With the release of the 2011-2012 Public Library Funding & Technology Access Study, libraries have access to current national and state data and supporting anecdotal evidence that can help library staff and trustees advocate for support for technology infrastructure and resources.
The new report highlights how strategic vision and careful management have helped U.S. public libraries weather the storm of the Great Recession, supporting their role as a lifeline to the technology resources and training essential to social inclusion and full participation in the nation’s economy. However, the report underscores the competing concerns that face America’s libraries: cumulative budget cuts which threaten access to libraries and services, increasing demand for technology training and the chronic presence of the digital divide.
Key findings include:
- 62% of public libraries report that they are the only source of free public access to computers and the Internet in their communities, with an increase to 70% in rural communities.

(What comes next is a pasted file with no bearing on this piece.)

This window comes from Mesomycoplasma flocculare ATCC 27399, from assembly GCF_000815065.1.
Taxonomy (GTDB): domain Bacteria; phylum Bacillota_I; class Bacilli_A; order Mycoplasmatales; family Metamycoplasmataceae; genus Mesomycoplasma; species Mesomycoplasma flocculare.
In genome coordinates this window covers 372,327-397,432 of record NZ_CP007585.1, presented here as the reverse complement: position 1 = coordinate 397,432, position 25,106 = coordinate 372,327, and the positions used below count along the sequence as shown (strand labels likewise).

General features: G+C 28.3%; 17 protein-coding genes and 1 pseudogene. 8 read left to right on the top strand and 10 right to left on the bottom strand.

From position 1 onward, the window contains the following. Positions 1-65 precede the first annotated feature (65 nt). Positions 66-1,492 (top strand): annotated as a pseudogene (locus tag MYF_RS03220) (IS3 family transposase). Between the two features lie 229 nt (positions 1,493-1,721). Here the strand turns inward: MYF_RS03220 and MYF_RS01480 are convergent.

- For FY2012, 57 percent of libraries report flat or decreased operating budgets, while at the same time, 60 percent of libraries report increased use of public Internet computers.
- 76% of libraries offer access to e-books, an increase of 9% from last year.
- 39% percent of libraries provide e-readers for check-out by patrons.
- 91% of public libraries provide free Wi-Fi, and 74% of libraries report use of Wi-Fi increased in 2011
- For the third year in a row, 40% of state libraries report decreased state funding for public libraries.
- 65% of libraries report having an insufficient number of public computers to meet demand, this increases to 87% in urban libraries.
We hope you’ll take the time to look through the full report, which includes state-by-state analysis on public library technology resources, and an illuminating qualitative component from interviews with library directors and staff in Georgia and Idaho.
Over the new few weeks we’ll highlight different sections of the report, as well as introduce you to the resources we’ve developed to help you use the PLFTAS data to advocate for your own library.
Thank you to the staff at the 7,252 public libraries that completed this year’s survey. The time you took to provide the data in this report offers valuable information for national, state, and local policymakers, library advocates, researchers, practitioners, government and private funding organizations, and others to understand the impact, issues, and needs of libraries providing public access computing.